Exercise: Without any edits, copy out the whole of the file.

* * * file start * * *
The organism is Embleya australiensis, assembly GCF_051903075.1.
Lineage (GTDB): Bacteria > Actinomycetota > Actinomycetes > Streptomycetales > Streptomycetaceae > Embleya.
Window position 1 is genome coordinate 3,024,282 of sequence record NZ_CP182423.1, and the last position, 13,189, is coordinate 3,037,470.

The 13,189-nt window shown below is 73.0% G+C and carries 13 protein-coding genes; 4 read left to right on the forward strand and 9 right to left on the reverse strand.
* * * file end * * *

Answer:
The organism is Embleya australiensis, assembly GCF_051903075.1.
Lineage (GTDB): Bacteria > Actinomycetota > Actinomycetes > Streptomycetales > Streptomycetaceae > Embleya.
Window position 1 is genome coordinate 3,024,282 of sequence record NZ_CP182423.1, and the last position, 13,189, is coordinate 3,037,470.

The 13,189-nt window shown below is 73.0% G+C and carries 13 protein-coding genes; 4 read left to right on the forward strand and 9 right to left on the reverse strand.